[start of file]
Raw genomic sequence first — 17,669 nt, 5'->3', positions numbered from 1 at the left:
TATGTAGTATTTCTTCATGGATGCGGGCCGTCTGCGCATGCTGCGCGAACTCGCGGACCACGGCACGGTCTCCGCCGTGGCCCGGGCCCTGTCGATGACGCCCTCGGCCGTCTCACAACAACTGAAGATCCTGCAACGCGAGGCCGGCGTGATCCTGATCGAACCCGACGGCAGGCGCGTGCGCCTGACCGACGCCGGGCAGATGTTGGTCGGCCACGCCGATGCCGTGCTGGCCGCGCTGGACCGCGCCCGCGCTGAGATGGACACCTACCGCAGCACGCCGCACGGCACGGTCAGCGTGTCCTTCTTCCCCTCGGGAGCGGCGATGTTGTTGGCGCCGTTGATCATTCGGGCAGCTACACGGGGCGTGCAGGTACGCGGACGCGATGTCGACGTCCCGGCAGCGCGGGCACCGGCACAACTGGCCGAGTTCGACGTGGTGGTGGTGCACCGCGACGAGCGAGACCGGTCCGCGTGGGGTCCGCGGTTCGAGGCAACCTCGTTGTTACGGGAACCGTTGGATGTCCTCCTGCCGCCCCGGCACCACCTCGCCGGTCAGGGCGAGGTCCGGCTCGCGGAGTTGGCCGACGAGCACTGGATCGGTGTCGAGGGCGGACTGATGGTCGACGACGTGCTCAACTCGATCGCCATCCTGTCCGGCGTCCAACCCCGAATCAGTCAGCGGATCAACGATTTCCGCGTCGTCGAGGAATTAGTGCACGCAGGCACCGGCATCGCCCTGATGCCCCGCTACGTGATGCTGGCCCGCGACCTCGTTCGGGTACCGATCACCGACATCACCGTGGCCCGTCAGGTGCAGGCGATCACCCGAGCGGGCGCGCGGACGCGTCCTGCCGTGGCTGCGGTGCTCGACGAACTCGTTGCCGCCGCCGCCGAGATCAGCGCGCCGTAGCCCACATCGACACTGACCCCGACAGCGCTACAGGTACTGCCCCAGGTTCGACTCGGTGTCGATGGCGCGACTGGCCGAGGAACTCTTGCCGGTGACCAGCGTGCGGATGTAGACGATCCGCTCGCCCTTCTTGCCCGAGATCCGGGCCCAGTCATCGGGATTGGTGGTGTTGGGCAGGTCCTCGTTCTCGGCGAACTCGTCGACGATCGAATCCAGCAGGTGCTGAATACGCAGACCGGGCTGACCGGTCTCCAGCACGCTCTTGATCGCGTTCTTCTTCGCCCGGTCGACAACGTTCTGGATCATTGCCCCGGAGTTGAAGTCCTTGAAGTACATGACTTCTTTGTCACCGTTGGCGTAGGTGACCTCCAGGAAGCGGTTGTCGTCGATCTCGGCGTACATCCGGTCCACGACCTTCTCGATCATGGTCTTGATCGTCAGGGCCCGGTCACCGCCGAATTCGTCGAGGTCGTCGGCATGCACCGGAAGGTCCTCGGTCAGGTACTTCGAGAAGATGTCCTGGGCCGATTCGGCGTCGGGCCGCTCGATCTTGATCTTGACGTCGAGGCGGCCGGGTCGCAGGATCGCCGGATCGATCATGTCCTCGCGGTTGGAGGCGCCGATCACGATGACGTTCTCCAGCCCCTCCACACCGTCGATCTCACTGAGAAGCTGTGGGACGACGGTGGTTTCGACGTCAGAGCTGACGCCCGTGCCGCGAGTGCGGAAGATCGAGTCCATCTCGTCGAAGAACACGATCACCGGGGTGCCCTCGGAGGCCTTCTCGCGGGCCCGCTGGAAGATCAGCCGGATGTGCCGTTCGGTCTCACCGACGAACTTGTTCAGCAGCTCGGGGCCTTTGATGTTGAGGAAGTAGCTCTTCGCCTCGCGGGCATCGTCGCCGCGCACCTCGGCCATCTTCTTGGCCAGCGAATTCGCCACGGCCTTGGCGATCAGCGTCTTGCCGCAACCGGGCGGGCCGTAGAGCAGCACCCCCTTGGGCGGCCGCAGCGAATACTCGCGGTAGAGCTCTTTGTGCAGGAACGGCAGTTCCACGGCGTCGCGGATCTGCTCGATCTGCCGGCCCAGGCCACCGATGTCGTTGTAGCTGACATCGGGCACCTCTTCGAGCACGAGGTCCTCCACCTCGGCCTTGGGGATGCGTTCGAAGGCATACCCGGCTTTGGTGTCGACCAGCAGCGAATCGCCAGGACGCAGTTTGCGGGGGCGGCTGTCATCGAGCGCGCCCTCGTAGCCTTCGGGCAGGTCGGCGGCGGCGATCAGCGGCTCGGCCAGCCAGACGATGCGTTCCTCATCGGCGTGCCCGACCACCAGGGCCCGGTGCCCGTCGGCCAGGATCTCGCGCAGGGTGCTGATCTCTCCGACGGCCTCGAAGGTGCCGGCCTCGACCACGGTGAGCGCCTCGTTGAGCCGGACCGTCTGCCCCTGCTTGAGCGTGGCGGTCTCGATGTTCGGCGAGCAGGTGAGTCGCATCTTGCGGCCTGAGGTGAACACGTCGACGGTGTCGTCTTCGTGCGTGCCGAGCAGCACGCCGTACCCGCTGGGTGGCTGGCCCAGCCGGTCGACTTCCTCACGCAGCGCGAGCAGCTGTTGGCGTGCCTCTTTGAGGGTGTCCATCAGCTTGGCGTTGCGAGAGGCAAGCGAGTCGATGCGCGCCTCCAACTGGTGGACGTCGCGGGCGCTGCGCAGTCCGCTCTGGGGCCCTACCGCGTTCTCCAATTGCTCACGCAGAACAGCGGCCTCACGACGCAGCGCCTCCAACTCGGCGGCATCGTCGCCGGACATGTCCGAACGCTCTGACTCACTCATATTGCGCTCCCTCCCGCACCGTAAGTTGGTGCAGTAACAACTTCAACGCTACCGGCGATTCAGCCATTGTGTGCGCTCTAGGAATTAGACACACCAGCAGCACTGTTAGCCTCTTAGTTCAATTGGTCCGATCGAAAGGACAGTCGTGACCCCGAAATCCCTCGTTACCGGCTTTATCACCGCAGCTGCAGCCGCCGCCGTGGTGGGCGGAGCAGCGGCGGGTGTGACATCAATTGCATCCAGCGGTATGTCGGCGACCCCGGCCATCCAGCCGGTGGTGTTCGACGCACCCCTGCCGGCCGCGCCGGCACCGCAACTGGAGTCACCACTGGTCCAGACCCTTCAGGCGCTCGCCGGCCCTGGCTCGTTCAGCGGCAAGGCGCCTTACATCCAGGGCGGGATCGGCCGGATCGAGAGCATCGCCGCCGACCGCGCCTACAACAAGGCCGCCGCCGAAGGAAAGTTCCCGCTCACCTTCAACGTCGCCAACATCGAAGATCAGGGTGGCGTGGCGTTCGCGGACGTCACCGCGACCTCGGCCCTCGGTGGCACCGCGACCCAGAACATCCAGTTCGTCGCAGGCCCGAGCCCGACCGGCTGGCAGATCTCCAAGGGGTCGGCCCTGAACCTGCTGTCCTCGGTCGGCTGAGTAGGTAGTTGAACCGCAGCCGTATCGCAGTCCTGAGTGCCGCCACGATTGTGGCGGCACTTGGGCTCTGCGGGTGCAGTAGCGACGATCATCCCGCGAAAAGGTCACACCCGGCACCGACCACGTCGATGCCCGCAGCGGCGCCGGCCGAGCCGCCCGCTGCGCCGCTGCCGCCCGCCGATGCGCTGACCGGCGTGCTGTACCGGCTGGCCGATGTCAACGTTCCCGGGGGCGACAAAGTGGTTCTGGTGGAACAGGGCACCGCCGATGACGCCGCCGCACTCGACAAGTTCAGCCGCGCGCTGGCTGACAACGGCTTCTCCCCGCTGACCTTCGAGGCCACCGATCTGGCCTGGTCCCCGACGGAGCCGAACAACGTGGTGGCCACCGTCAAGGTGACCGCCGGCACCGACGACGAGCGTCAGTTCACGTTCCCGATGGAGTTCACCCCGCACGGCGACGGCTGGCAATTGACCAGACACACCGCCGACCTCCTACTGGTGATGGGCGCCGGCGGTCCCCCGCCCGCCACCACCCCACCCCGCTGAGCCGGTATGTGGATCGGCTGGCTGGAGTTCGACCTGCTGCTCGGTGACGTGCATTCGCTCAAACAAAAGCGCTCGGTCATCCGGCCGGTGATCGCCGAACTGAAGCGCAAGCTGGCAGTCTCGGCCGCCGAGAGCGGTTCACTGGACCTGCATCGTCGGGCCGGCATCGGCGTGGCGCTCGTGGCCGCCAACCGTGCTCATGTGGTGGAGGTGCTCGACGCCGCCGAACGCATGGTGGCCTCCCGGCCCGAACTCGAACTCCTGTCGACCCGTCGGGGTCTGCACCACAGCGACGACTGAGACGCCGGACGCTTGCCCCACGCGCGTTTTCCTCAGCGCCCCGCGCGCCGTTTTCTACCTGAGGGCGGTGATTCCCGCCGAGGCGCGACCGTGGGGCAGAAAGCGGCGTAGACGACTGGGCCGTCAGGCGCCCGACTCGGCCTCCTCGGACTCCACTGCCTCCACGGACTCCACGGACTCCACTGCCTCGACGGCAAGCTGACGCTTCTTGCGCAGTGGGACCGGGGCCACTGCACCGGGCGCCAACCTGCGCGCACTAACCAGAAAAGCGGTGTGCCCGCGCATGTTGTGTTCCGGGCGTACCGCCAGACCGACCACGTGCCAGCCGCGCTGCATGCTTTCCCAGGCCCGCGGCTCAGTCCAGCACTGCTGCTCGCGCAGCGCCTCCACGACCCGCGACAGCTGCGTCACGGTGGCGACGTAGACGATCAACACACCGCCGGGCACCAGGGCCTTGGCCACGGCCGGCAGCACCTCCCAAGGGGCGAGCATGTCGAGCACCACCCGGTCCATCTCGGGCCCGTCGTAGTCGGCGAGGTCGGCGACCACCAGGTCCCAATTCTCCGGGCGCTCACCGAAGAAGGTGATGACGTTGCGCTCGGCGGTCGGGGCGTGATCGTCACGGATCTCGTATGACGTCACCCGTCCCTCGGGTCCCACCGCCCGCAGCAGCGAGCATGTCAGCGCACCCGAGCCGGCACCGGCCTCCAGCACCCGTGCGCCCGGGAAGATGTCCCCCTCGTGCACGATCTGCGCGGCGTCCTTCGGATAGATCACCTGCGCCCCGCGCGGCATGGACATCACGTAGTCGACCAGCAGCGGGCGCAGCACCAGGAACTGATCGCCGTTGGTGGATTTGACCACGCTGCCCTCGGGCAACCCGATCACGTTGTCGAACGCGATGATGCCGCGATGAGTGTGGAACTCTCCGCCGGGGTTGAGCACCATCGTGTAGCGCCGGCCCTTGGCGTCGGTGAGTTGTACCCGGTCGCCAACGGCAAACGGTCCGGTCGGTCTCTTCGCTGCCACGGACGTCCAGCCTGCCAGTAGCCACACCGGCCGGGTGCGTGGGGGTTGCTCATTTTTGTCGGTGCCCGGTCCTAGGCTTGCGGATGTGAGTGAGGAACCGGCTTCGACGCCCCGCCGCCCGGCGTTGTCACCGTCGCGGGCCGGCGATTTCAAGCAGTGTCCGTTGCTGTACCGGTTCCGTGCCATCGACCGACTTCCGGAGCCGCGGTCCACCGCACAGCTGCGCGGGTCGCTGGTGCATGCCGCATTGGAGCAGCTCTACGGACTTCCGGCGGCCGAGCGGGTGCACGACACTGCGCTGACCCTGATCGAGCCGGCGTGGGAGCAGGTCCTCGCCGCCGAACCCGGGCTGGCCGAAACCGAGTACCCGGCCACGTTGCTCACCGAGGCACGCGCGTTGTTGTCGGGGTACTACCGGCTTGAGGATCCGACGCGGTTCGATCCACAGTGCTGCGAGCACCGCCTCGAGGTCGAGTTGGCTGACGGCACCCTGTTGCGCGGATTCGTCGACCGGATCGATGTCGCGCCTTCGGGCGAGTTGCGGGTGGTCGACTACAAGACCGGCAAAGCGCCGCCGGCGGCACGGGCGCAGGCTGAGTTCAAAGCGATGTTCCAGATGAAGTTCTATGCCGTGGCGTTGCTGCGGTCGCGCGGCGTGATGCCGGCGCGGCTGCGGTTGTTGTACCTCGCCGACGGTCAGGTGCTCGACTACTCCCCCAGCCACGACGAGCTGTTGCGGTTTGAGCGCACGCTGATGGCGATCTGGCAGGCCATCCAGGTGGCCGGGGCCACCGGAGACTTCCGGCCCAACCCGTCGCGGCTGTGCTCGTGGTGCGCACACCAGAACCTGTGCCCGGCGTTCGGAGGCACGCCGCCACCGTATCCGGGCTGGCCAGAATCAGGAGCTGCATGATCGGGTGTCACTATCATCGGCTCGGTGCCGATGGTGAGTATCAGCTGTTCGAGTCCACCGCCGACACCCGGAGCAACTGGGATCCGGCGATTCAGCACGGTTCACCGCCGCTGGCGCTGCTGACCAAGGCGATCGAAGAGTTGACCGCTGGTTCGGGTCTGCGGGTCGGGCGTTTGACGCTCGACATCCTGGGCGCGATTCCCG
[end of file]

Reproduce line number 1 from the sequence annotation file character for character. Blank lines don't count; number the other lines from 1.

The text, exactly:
Raw genomic sequence first — 17,669 nt, 5'->3', positions numbered from 1 at the left: